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Sentimental Frenzy

On the basis of a sixty-second clip, thousands of prominent Americans rushed to denounce the students of Covington Catholic High School. The students’ alleged crime was mobbing an American Indian activist named Nathan Phillips while wearing “Make America Great Again” caps. Respectable people . . . . Continue Reading »

A Gallery of American Dreams

Though only the first act of Denis Johnson’s Angels takes place in transit, the book has the feel of a road novel—specifically, an American road novel. The story is straightforward: Two people, Jamie Mays and Bill Houston, meet aboard a Greyhound. One is in flight from an unfaithful . . . . Continue Reading »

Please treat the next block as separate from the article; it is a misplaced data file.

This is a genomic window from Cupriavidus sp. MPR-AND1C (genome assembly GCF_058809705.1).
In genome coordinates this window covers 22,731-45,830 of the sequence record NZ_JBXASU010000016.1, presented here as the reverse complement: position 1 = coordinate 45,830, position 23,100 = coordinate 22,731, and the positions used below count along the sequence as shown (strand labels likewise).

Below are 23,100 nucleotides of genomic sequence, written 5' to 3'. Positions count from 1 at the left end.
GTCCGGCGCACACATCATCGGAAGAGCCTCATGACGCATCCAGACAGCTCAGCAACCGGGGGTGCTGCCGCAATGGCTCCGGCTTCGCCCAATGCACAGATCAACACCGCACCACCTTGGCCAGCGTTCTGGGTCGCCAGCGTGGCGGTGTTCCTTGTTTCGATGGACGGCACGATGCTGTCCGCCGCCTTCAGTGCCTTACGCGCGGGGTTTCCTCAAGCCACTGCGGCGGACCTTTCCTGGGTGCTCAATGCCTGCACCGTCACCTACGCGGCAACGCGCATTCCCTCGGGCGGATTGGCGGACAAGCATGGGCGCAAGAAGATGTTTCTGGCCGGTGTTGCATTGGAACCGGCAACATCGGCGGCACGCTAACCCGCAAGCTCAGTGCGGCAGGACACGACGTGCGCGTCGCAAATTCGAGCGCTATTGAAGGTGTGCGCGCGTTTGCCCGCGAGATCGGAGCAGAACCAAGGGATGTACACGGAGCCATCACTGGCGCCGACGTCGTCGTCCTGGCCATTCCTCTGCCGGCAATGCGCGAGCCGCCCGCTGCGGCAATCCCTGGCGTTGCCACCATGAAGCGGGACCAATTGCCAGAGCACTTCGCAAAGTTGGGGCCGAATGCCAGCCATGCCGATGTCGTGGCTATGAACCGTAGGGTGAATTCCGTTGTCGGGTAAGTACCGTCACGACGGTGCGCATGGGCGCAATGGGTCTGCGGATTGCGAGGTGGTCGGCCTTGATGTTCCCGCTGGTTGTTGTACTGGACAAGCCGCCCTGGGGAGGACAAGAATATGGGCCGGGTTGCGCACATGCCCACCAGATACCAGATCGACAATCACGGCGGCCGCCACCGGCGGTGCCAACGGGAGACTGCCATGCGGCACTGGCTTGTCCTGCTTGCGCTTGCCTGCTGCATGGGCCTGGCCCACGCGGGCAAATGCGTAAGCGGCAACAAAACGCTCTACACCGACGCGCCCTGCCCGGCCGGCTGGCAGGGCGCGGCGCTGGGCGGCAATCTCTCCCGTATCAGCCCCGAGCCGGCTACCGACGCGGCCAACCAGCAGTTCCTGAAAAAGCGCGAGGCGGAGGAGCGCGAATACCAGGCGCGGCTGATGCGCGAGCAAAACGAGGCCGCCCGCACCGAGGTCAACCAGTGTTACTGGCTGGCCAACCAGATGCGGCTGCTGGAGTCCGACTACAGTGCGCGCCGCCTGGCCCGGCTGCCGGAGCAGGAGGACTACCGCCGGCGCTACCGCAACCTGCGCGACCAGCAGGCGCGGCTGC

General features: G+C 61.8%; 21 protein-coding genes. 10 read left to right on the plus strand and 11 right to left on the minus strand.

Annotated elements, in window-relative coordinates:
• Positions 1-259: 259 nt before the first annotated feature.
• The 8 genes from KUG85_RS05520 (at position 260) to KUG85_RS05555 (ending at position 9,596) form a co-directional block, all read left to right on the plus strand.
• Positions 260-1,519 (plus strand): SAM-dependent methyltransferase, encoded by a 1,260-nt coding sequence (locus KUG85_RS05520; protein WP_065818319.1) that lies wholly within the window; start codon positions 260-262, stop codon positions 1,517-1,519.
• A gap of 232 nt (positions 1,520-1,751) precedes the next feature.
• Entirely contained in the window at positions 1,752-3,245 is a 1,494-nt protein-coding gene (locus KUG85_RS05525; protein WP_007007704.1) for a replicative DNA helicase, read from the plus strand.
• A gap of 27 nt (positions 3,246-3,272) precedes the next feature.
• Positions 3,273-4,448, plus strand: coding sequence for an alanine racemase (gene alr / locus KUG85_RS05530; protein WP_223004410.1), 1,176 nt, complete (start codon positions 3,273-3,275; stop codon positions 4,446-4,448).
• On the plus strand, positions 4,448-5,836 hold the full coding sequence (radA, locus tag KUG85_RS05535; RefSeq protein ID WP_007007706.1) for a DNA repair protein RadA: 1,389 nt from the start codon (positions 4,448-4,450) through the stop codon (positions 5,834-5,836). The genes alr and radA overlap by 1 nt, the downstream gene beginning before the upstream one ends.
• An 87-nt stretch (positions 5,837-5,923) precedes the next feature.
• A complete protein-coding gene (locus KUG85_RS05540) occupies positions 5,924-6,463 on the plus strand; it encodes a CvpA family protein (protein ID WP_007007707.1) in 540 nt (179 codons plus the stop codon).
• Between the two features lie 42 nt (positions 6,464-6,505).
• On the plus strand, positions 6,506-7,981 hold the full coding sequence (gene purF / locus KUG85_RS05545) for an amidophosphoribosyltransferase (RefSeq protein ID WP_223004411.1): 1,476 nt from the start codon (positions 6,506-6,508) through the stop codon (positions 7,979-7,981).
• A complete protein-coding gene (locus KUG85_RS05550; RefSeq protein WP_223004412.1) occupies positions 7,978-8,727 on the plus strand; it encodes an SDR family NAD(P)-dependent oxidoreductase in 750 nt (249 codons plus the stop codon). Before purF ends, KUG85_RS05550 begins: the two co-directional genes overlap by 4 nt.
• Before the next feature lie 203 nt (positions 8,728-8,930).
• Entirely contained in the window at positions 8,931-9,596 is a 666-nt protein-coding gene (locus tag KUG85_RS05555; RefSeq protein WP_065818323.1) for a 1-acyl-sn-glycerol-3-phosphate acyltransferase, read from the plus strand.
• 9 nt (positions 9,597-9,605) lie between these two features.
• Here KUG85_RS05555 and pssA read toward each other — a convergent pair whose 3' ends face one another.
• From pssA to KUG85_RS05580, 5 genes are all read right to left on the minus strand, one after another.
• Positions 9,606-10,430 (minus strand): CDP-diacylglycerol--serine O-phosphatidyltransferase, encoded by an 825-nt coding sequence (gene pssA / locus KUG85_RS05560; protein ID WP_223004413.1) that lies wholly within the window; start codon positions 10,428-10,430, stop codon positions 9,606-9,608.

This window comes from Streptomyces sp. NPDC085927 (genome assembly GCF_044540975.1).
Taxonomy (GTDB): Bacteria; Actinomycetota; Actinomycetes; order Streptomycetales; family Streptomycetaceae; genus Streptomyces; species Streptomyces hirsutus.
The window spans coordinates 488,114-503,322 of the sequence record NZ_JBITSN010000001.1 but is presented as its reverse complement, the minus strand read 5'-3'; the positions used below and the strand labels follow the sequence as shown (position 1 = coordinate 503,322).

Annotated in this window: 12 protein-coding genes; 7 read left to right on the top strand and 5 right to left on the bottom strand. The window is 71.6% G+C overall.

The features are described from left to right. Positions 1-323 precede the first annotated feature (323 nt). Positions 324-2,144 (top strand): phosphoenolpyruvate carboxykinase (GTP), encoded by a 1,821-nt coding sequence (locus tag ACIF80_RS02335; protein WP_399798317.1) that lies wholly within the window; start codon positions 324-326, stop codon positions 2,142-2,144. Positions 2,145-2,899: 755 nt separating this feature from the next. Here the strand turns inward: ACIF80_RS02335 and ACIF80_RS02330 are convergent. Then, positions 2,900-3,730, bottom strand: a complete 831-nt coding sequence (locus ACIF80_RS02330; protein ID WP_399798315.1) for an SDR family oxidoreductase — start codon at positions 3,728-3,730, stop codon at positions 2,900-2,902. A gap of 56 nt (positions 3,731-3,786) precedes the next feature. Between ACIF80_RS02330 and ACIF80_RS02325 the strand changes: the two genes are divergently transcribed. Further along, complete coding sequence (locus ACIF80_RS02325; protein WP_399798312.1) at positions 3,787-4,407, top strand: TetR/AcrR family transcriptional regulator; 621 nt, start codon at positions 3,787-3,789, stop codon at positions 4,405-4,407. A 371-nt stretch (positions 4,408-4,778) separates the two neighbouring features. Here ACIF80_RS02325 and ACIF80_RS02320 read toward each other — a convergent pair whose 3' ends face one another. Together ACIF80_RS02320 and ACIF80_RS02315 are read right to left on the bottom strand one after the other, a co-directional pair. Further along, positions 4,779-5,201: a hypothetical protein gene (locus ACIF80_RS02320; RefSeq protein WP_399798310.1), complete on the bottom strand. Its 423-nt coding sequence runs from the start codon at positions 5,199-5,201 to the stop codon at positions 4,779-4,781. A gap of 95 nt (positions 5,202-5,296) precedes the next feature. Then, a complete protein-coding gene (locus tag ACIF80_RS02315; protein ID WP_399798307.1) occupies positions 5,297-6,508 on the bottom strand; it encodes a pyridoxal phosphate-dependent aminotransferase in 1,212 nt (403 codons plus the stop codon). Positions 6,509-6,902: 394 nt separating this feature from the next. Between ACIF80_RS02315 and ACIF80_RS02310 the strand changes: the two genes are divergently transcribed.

Melville in Manhattan

It should have been easy for Herman Melville to hate Manhattan—the “Babylonish brick-kilns of New York,” as he wrote Nathaniel Hawthorne in 1851. It was there in Manhattan he was born in 1819, at 6 Pearl Street, down by the Battery, while his ambitious, hard-driven father busily bankrupted . . . . Continue Reading »

The Haunted Mr. Hawthorne

Salem Is My Dwelling Place: A Life of Nathaniel Hawthorne by edward haviland miller university of iowa press, 596 pages, $35 Jefferson’s public career focused on securing for Americans,” the historian Edmund S. Morgan has written, “a right of expatriation from the past.” This was a large . . . . Continue Reading »

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